Beginning all the way back in 2007 when writer/director Oren Peli released the low-budget, low-fi shocker Paranormal Activity, the franchise has rapidly become synonymous with found footage scares. In fact, it's become a staple of the genre, even while some of the six installments may have become repetitive, anemic, or simply bogged down with internal mythology.
In June of 2019, Paramount Pictures announced something new—plans for a seventh installment that was supposed to offer an “unexpected retooling” of the franchise. Paranormal Activity 7 was originally slated for release in March of 2021, with Underwater director Will Eubank at the helm and a script from frequent franchise contributor and Happy Death Day writer/director Christopher Landon. Then COVID happened.
The pandemic delayed production on the newest installment in the Paranormal Activity saga, which led Paramount to push the release date back a full year. Now, we can hopefully look forward to seeing more spooky shenanigans on grainy video on March 4, 2022—though who knows what the movie-watching landscape will look like by then. Will we be catching it in theaters? Streaming it on our TVs? Watching huddled over our own laptops in the dark?
Plot details on this franchise “reboot” are still being kept pretty tightly under wraps, so we don’t yet know whether Paranormal Activity 7 will tackle, say, the realities of quarantine living, now with added ghosts, a la last year’s “filmed during lockdown” haunted Zoom call movie Host. In the meantime, though, if you need your fix of unpleasant poltergeists haunting sometimes awful people, we’ve broken down the six extant Paranormal Activity movies, ranked from worst to best, for your viewing pleasure.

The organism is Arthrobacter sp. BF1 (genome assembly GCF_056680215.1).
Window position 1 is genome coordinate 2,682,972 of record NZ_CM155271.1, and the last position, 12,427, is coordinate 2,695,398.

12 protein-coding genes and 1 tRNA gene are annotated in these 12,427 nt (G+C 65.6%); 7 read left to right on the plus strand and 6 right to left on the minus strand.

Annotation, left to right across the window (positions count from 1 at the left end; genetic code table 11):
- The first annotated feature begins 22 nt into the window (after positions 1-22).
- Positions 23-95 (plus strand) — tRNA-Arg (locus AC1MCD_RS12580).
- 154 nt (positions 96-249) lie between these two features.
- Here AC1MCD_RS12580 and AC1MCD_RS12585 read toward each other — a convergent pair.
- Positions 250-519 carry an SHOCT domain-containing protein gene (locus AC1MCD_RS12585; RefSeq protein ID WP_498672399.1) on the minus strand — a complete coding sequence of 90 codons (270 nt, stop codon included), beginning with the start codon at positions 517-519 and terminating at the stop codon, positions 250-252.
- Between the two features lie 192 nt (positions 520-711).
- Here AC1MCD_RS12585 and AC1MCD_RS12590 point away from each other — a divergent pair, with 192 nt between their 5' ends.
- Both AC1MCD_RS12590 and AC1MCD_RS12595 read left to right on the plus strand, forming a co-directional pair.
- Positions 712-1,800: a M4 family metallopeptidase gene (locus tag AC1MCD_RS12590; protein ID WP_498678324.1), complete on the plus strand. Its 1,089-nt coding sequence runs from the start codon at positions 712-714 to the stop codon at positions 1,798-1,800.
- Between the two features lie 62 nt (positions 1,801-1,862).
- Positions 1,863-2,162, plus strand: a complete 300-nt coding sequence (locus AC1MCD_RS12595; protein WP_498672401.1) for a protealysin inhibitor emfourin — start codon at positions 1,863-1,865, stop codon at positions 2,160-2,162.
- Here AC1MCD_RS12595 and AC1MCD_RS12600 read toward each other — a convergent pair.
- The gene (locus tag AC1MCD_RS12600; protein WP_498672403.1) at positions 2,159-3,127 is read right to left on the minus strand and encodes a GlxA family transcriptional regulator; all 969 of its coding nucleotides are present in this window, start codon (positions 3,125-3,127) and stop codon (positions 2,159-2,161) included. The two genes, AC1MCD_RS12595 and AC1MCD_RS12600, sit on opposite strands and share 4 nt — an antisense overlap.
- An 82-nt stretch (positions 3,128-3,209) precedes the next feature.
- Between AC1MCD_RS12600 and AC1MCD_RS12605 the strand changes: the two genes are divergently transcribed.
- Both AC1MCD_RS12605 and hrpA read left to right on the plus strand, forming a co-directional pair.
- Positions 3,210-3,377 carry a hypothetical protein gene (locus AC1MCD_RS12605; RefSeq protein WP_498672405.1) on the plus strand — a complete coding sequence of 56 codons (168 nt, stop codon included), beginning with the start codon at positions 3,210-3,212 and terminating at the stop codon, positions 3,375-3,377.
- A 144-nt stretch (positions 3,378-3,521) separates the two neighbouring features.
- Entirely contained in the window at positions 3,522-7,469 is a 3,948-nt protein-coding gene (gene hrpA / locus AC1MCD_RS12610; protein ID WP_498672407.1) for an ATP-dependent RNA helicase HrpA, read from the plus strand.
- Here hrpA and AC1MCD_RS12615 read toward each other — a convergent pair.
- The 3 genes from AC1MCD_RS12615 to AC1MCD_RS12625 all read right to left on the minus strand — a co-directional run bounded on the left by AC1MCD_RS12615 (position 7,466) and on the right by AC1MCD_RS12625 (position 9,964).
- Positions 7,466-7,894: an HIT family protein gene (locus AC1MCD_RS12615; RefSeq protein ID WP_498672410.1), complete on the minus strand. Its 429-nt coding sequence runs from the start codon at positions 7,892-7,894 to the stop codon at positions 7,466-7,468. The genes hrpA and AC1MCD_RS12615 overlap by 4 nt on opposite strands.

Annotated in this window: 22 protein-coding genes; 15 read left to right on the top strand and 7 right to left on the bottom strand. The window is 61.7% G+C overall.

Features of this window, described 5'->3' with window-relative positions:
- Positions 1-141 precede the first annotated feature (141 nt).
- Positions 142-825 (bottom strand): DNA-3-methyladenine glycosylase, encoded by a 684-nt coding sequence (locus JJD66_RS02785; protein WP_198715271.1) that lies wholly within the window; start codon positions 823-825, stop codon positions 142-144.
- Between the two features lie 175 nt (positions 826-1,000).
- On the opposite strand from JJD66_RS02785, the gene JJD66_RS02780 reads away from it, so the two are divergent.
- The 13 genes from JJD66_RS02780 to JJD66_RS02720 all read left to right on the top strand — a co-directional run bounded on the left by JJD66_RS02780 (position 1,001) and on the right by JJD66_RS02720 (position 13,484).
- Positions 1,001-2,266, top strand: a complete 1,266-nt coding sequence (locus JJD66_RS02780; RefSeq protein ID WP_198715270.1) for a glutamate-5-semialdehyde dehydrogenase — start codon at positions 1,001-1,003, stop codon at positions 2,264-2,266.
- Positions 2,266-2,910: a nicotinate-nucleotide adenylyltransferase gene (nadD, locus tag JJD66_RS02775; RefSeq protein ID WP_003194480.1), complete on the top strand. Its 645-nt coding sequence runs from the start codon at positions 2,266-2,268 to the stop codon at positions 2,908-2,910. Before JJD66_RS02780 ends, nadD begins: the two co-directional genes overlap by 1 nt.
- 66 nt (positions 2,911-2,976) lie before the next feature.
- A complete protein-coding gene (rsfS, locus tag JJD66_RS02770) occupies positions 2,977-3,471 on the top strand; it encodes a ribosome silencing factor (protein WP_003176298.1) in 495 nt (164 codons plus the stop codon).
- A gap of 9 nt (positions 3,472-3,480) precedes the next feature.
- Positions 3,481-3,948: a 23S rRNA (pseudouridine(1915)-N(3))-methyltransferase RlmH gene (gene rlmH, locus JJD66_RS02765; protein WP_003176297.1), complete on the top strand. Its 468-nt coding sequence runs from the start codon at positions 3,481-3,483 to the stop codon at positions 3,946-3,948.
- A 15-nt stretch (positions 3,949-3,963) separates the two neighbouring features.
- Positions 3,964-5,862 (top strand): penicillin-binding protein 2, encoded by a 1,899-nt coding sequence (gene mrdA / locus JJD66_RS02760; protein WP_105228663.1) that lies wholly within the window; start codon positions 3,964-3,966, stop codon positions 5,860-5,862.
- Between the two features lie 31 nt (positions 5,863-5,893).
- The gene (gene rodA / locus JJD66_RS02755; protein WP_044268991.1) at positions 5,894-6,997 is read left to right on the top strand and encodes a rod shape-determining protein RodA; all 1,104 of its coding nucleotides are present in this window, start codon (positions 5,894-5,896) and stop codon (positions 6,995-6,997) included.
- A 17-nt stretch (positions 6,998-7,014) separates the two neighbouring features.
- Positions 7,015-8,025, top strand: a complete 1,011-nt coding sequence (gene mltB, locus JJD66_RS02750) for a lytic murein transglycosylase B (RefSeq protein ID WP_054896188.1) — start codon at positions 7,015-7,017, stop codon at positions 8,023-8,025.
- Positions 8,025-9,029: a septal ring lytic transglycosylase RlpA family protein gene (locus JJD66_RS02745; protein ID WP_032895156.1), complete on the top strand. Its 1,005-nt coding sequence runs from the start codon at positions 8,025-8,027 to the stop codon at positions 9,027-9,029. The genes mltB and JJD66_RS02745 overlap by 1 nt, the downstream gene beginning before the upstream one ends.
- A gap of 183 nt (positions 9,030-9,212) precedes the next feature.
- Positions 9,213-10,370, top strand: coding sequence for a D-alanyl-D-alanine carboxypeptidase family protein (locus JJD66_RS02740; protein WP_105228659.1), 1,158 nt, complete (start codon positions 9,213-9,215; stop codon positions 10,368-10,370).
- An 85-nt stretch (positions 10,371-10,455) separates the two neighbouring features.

6. Paranormal Activity 4
Look around online and you’ll generally find the same couple of titles dominating the bottom tier of anyone’s Paranormal Activity lists. The thing that makes the series’ fourth installment so disappointing isn’t really even anything that the movie itself does. Not its cop-out ending, or its lackluster fleshing out of the franchise’s growing mythology—though those are certainly both sticking points for many. It's what it doesn’t do. Returning filmmakers Henry Joost and Ariel Schulman fail to deliver on the promise of their previous outing, one of the series’ best installments, and at the end of the day, Paranormal Activity 4 just feels like it’s treading water.
5. Paranormal Activity: The Ghost Dimension
While the first four films in the Paranormal Activity saga followed the hauntings of the same family over the course of decades, the franchise began to branch out with the fifth installment, The Marked Ones. Directed by film editor Gregory Plotkin, the final (thus far) film in the series takes a further step away by at least partly abandoning the found footage format that had defined the franchise up to this point. This was done in favor of a convoluted—and 3D—installment that involves time-hopping and more. While bolder than some of the series’ other installments, Ghost Dimension is bogged down by a complicated plot, probably not helped along by the fact that there are no less than four names in the screenwriter credits. We’re all eager to see if Paranormal Activity 7 can offer a course correction, but for now we’ll just have to be patient…
4. Paranormal Activity 2